Kamala Market, the historic municipal mart and a veritable city landmark, may soon give way to a high-rise commercial complex.
The North Delhi Municipal Corporation, as part of its budget has firmed up plans to replace the over 60-year-old bazaar, dubbed Asia's biggest air-cooler market, with a multi-storeyed building complex to "increase the revenues".
"Commercial spaces like Kamala Market and Ghaffar Market, only couple of storey high and built years ago, have now grown decrepit and are occupying space. By replacing them with modern commercial complexes we seek to utilise the space as well as increase the revenues for the civic body," NDMC Standing Committee Chairman Mohan Bhardwaj told PTI.
Built in the 1950s and named after the wife of first Prime Minister Jawaharlal Nehru, Kamala Market now faces an uncertain future.
The old market, inaugurated by the first President Rajendra Prasad, with its now-faded clock-tower, located next to the New Delhi railway station is part of the city's immediate post-colonial heritage.
"As part of the budget for this year, we looked into ways of augmenting our revenues and these old markets, among others, we thought could become sources of revenues," Bhardwaj said.
Ghaffar Market, located in central Delhi's Karol Bagh and also built in the 1950s, and famous for its 'dubious' electronic goods too is most likely to make way for a high-rise complex, the Corporation said.
Built with a cost of Rs 5.3 lakh, it was once Delhi's spacious market but is now largely crowded owing to increasing population and vehicular traffic and parking problems.
But shopkeepers at Kamala Market are not so happy at the prospect of losing "one of the oldest markets in the city" after independence.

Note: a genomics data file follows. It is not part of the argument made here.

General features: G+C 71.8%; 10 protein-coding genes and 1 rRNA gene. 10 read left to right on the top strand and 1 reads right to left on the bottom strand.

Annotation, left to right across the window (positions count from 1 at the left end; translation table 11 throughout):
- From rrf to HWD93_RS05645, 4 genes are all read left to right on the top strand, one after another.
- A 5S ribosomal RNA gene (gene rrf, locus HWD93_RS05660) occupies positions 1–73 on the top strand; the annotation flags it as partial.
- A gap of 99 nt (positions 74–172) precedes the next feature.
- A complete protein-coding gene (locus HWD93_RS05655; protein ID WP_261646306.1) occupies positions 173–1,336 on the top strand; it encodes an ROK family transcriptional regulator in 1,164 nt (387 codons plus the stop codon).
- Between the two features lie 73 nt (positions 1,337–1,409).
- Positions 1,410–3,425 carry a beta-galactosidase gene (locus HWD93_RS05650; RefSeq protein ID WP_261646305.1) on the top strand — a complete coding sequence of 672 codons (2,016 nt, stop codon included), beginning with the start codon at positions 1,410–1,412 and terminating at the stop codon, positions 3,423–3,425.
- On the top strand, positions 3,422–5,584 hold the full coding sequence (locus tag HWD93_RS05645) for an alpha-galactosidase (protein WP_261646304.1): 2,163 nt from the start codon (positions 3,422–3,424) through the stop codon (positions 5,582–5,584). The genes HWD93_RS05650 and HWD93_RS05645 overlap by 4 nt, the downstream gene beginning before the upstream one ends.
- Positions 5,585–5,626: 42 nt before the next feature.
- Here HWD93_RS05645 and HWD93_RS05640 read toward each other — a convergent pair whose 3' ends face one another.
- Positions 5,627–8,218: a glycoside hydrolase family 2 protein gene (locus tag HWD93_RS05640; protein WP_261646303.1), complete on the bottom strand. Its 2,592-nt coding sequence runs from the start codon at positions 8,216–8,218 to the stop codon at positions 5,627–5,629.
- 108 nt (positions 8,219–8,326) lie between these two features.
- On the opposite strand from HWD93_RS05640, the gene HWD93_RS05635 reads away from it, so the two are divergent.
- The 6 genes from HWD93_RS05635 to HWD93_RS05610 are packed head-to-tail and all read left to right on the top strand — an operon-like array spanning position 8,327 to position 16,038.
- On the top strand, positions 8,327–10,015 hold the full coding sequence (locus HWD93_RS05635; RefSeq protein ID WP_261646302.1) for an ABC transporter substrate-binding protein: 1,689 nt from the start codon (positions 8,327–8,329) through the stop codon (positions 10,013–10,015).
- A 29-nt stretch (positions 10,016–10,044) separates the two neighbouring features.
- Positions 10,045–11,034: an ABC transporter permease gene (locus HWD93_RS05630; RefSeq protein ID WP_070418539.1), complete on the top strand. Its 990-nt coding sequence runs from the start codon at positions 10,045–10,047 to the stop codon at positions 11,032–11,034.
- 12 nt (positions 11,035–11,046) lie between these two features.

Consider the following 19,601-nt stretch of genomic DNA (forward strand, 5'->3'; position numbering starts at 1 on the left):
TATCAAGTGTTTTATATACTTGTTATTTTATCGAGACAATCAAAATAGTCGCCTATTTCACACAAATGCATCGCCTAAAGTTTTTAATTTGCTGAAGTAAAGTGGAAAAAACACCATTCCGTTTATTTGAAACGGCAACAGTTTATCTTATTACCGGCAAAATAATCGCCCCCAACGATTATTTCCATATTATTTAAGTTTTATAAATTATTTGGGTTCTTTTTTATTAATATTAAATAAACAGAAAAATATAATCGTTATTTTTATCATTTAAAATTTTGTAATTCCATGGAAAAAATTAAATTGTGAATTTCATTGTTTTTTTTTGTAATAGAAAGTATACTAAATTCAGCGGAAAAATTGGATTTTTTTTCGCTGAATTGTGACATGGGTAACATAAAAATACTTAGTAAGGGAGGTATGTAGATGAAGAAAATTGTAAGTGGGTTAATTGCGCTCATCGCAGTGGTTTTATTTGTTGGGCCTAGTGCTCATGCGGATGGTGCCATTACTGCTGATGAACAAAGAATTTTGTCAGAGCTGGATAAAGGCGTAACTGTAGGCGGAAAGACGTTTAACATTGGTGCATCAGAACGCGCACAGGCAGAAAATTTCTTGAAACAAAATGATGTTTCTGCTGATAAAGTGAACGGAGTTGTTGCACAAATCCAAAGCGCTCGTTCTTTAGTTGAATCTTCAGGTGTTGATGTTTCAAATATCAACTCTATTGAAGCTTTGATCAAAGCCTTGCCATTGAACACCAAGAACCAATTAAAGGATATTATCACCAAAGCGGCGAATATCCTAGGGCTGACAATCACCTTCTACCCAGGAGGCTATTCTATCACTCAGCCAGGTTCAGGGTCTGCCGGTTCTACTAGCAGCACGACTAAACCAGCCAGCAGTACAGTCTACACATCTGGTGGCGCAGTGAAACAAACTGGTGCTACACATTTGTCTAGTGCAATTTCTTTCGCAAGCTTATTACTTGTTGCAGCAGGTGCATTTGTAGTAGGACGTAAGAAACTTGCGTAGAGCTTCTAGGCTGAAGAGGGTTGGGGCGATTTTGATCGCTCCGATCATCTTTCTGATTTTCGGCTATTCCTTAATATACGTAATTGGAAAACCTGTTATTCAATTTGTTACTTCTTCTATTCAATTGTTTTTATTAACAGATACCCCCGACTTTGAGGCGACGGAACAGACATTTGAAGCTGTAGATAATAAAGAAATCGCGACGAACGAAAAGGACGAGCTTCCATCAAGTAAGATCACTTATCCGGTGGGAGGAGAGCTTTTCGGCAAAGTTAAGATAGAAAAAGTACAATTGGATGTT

"You can look at the condition here, decaying walls, the clock-tower that doesn't work, and people urinating around its premises, it is awful. And, instead of dismantling it, why can't they just restore it as a heritage market? It will also bring revenues from tourism," a shopkeeper said.
NDMC officials when inquired about preserving its heritage value said, "parts of it could be preserved".
"Well, if it was inaugurated by the first President, and has some history attached to, like the clock-tower, then it (clock-tower) could be preserved and taken inside a quadrangle, meshing with the new complex, thus marrying history with development," NDMC Public Relations Officer Yogendra Singh Mann said.
The faded landmark, with 'Kamala Market' emblazoned in red across its front facade, below the clock-tower still holds attention of many tourists passing by from the neighbouring station.
Bhardwaj said that the conversion of old markets into new complexes "is part of a larger plan to identify untapped and unidentified sources of revenue".
"While we know about these markets, there are many places (not just markets) which are not even known to us. So, we are looking into conducting a thorough survey to identify these spots, so that we can know these untapped sources of revenues," he said.
While the municipal body may be looking at maximising its revenues through a complete "replacement strategy", the demolition work is not likely to go down well with either the affected shop owners or heritage lover of the city at large.
Kolkata-based photographer Rajiv Soni, who has a penchant for capturing heritage buildings through his lens, says the "legacy must be preserved".
"In the west, the government preserves its old markets as heritage landmarks to drawn in tourists but in our country, we dismantle them in the name of development. Mumbai's historic Crawford Market too had faced such threats in the past and I am happy Kolkata's New Market is still standing," he said.